2. Provide more blank space on the worksheet, so students don’t feel overwhelmed by heavy dense text, and so they will feel free to jot down their ideas in the space provided.
  3. Break down the word problem statement into multiple steps.

We need to be careful though. When you reduce the language demand, you must not reduce the mathematical demand. Also, be careful not to reduce the language demand too much because your EBs need to learn language through rich and varied English texts.

Second, we can provide linguistic support:

  1. Provide mathematically meaningful visuals: You have seen what kind of visuals work better in Chapter 3. Just adding a picture related to the story or context does not help EBs reason mathematically. To learn more about mathematically meaningful visuals for EBs, you can check out the following MTE article and Podcast.
  2. Have a set-up time before showing a word problem (I & de Araujo, 2019): During the set-up, a teacher can assess students’ understanding in relation to both mathematics and language to identify what needs to be taught beforehand. In addition, a teacher should assess students’ prior knowledge about the context. For example, when we taught EBs who were from refugee families, we changed a mathematics problem’s context from receiving a birthday gift to receiving an allowance because the EBs did not know their real birth dates and had never celebrated their birthday. If the result of this informal assessments indicates that you need to teach some words, cultural context, and/or prior math concepts, try to reteach or address this before you give the word problem so all students can be on the same page when they are given the word problem.
  3. Utilize multimedia. The word problem does not always have to be in written form. For example, the story could be delivered through a video as you saw in the 3 Act Task and 5 Act Task introduced in Chapter 3. When you use multimedia that does not include any language, you can include other language activities such as discussion, presentation, or writing a journal to provide rich opportunities for EBs to develop their English skills.
  4. Allow EBs to use their assets. Let EBs use their most comfortable communicative methods (e.g., written, verbal, drawing) to allow them to ask and respond to each other (if there are proficient bilinguals in the language of your EBs or if you have created a safe environment in your classroom). Most importantly, let EBs use their most comfortable language. Here, the concept of Translanguaging may help.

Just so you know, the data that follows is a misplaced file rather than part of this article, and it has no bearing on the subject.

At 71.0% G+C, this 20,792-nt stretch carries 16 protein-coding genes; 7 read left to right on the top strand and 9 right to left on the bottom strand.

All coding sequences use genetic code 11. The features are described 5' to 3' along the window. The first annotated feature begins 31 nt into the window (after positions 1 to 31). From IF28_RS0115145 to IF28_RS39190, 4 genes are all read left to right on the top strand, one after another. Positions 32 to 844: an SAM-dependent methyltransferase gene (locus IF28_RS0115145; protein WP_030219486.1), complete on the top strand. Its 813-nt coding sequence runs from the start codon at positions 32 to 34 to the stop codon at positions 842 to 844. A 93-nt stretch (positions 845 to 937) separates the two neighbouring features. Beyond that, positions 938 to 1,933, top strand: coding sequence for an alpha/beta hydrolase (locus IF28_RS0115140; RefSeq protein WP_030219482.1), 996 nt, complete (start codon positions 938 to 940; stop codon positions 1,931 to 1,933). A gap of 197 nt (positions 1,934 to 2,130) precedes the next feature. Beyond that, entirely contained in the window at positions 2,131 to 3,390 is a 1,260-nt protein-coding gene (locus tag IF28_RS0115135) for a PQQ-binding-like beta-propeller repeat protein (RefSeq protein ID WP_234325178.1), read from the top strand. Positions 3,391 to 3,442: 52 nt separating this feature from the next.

Translanguaging

[The content from here is adapted from Ofelia García’s presentation in 2015]

What do you think translanguaging means? To explain what it means, let’s start by reflecting on the following two short discourses:

Situation 1: Two 5-year-old Emergent Bilinguals who are speakers of Spanish in a bilingual classroom.

T: This tree is bigger. That tree is smaller.

Alicia: [Tries out under her breath]. This tree is grander.

Situation 2: Snack Time for a 5-year-old Emergent Bilingual.

Student A: [Looking out the window and talking to himself] Está lloviendo mucho. [It is raining a lot] Look [telling the others]. It’s washing. There washing afuera [outside]

Question: What did you notice from the EBs’ discourse?

In these dialogues, they used two languages in one sentence or in one situation.

What did you notice from the dialogue above? Did you notice the following?

  • EBs are not simply adding English, but using a whole autonomous language with Spanish.
  • They are using their own language features in an interrelationship with new ones to make meaning and communicate.
  • They are constructing their dynamic bilingual repertoire by adding features to those they already have.

The concept of code-switching, which describes how bilinguals perform discourse as they move from one language to another, is based on the belief that two separate languages exist in the brain of bilinguals. The term, code-switching has often been used negatively, indicating that bilinguals’ use of two languages  within a sentence represents imperfect language acquisition.

However, we see the discourse pattern of bilinguals in the examples above as translanguaging, which is a natural way of how bilinguals/multilinguals use their multiple languages with their one language system. We can see that the speakers are actually combining two (or more) languages to communicate as meaningfully as possible. If you find EBs using two languages in one sentence, it does not mean a lack of language acquisition. Rather, they use two languages in an intertwined manner to communicate in the most meaningful way possible at their level. Hence, it is not necessary for teachers (or parents) to push EBs to use only one language in a sentence. If we force them to use only one language, it denies their whole language system and rejects part of who they are and what they can do.